4. They will assess your living expenses even if you aren’t part of the loan or an owner of the property. Showing evidence that you work such as payslips will mean that some lenders will ignore your living expenses. If you are a part owner of the property then you will be fully assessed (credit history, income, employment, assets & liabilities).

  • Jessica A

    Hi, my credit score isn’t great, its quiet low.. Only because I had one default, but that has now been paid in April 2017. We are going to buy a house in September/October/ November 2017, myself and my partner. His credit score is perfect and we will have around $20,000 in our savings when we apply for our home loan.. His parents are going to go guarantor for us on our home loan, so the savings can be used for renovations.. Their home has just been valued at 1.4 million dollars and they have maybe $150k left owing on their mortgage.. The greater bank told me we should be fine when we apply, but I dont want to risk any decline or the decline enquiry being placed on my credit rating! Would it be in our best interest to put me on the loan application, or no? Will my credit score effect us badly, even if we have a gurantor? And then remove the gurantor once the default has been removed in 4 years. We both work full time good jobs also.

  • Hi Jessica,
    We’re specialists in guarantor loans and we can look at your situation exactly the way a bank would and work out the best way forward. We can do an authorised agent credit enquiry which does not affect your credit score and allows us to see what the banks would see. Based on that we can recommend the best way forward.
    If you have some savings of your own and a good rental history and a good reason for the default then we may be able to get you approved with a major lender. We really need to see your documents and credit history to be sure.
    Banks and building societies often say they can do something even though they can’t because they don’t have the ability to submit your loan to another lender that may approve the loan. Instead they overpromise and then fight with their credit department to try to get the loan approved. It makes much more sense to apply with a cheaper lender that will approve your loan within their normal policy so that you don’t risk a decline.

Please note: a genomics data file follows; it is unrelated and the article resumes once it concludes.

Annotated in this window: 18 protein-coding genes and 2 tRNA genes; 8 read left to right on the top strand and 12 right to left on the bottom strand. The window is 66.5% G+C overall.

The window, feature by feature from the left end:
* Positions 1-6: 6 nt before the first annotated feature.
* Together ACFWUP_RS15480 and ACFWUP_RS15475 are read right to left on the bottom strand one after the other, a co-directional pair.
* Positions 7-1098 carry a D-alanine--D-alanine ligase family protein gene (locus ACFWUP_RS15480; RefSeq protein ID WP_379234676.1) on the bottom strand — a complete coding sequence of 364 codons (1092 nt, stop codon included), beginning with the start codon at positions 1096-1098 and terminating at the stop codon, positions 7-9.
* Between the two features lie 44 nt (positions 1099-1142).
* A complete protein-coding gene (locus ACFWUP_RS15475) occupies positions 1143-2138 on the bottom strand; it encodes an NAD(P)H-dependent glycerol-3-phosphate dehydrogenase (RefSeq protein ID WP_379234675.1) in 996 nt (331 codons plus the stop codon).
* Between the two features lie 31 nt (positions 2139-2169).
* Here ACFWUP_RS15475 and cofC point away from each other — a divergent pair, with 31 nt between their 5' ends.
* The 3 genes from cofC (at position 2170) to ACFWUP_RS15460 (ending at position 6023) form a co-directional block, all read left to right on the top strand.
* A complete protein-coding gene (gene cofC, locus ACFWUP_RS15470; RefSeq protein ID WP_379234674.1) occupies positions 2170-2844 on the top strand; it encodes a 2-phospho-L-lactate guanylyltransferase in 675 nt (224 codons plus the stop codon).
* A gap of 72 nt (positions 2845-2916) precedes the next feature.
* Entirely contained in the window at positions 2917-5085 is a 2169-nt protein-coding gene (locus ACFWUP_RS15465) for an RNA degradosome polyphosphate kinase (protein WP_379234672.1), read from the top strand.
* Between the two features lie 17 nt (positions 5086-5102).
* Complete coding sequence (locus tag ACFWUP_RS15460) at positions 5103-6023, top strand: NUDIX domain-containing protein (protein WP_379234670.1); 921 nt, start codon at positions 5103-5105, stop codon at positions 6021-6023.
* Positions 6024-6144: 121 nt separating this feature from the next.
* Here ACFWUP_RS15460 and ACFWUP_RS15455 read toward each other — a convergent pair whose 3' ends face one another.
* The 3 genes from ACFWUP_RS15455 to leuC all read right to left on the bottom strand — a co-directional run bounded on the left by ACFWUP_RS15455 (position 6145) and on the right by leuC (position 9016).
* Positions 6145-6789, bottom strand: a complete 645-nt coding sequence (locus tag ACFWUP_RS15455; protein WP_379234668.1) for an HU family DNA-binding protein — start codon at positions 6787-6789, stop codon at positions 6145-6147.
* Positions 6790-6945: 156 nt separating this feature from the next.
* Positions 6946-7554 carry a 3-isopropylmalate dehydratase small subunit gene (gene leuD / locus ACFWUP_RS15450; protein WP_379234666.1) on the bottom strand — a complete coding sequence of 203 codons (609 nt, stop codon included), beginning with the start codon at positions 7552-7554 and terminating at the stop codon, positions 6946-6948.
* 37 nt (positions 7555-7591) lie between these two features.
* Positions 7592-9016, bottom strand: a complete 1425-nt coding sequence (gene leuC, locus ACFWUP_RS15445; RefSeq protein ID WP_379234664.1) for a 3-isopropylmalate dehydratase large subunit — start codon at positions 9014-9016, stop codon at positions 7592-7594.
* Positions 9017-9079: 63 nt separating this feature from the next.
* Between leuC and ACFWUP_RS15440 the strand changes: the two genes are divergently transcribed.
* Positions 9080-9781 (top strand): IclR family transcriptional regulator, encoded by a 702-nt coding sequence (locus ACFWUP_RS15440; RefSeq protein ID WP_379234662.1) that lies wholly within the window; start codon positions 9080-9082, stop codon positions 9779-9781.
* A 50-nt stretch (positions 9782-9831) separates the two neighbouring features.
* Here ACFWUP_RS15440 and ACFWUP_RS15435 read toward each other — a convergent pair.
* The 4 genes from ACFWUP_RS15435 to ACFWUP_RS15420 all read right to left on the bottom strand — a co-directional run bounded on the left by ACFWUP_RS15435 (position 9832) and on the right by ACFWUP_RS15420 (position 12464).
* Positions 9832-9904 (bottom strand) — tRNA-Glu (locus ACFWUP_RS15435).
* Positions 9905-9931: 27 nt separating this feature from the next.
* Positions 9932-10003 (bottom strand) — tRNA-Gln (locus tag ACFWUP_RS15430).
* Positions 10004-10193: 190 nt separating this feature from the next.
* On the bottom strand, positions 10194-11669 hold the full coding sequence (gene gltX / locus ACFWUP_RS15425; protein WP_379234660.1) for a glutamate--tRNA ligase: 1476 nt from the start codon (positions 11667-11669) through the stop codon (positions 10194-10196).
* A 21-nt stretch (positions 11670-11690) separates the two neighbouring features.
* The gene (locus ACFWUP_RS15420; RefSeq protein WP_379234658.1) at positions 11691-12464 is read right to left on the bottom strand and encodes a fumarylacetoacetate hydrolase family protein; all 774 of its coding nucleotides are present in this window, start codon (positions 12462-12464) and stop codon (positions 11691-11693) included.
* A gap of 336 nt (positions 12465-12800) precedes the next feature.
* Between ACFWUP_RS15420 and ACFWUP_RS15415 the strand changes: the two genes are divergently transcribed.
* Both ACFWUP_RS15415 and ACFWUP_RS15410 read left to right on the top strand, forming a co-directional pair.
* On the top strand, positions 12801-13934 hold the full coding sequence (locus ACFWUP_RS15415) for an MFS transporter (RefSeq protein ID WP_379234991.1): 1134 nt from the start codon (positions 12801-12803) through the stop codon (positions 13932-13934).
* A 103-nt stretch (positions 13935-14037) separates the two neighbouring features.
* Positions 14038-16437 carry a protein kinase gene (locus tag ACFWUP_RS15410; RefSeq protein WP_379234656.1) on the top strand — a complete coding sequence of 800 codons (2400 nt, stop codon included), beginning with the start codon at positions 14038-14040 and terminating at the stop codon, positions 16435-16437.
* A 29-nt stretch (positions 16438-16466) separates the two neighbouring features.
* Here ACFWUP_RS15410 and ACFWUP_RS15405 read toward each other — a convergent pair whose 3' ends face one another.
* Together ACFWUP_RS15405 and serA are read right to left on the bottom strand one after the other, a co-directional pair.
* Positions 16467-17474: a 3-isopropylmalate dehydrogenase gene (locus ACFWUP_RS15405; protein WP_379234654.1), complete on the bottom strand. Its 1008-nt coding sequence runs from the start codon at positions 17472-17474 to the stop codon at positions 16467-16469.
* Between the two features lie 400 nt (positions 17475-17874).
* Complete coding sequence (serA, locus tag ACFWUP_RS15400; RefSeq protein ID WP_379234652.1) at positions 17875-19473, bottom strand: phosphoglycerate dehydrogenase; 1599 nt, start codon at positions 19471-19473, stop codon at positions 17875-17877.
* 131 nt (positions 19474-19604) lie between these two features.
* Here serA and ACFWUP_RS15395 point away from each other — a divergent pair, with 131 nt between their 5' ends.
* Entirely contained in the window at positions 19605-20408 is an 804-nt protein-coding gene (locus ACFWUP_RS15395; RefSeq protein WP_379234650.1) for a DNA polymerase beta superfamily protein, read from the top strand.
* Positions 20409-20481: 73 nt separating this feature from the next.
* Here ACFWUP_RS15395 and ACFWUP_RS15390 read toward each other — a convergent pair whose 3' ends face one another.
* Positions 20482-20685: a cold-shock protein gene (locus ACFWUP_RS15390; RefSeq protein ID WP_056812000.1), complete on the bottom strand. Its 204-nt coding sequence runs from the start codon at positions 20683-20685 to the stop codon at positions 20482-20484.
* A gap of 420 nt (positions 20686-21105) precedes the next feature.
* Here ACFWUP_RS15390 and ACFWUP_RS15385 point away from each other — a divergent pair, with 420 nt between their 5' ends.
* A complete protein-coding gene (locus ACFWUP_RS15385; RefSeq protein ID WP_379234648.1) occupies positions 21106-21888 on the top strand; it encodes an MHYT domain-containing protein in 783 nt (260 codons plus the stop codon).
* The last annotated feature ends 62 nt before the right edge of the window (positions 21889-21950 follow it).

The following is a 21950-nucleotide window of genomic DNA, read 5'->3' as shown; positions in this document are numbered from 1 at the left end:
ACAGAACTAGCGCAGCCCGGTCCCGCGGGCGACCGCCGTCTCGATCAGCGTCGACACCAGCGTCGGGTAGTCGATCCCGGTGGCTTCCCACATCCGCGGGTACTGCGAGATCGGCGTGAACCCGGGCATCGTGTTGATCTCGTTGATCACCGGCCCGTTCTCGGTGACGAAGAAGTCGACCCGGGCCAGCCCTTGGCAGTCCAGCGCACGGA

If you’d like our help please apply here https://www.homeloanexperts.com.au/free-quote/

  • Jessica A

    Hi, okay great. We actually dont rent, we live in his parents property & our savings are joint (in my partners account but I contribute $300 weekly to this). If you look up my credit rating, this wont go down as an enquiry will it? I actually have a copy of it so I can send it to you?

  • It’s an enquiry but because it’s an authorised agent enquiry not a lender enquiry it doesn’t affect your score and lenders can’t see it. Alternatively you can buy a copy of your credit file yourself if you like. We don’t mind which you prefer. If you’ve already got a copy then email that to our mortgage broker.
    You’ll need to provide a default explanation letter which you can obtain here https://www.homeloanexperts.com.au/home-loan-documents/default-explanation-letter/

  • Jessica A

    Hi, I do already have a copy, so where do I email this? I have this on file already and have downloaded the default explanation letter also.

  • First enquire here https://www.homeloanexperts.com.au/free-quote/ then within 5 min you should receive an email saying who your mortgage broker is and what their email address is. It should be assigned to one of our guarantor loan specialists automatically.
    Then email it to your mortgage broker.

  • Jessica A

    Hi, Wonderful & thanks so much for your help. Is there a fee incurred?

  • Hi Jess
    Our services are free for most loans. We only charge a fee for small loans (<$200k) or loans that are repaid in the first 2 years. There's more info here https://www.homeloanexperts.com.au/about_us/our-fees/

  • Jessica A

    Hi, Wonderful thank you. We aren’t ready to apply for our home loan yet, we will be doing this in September. Should I wait until then or can someone help me with what is best, now? I applied online but didnt receive an email from anyone.

  • It’s best to discuss it now and then in September you can be sure you qualify.
    You should receive an email, please check your spam folder if you didn’t receive it.

  • Jessica A

    Hi, Wonderful, I havent recieved it yet but ill wait. Thanks so much for your help!

  • Steven

    Hi I’m in Melbourne and just wanting to know which banks or lenders offer 100% guarantor loans?

  • Hi Steven,
    We can help you with this, there’s many lenders on our panel that offer guarantor loans of which approximately three of them tend to be popular with our customers. If you’d like our help then please contact us here https://www.homeloanexperts.com.au/free-quote/
    You can see if you qualify using our guarantor loan calculator https://www.homeloanexperts.com.au/mortgage-calculators/guarantor-loan-calculator/

  • Steven

    Is there a couple you could list as I can’t take calls today

  • Scott Allan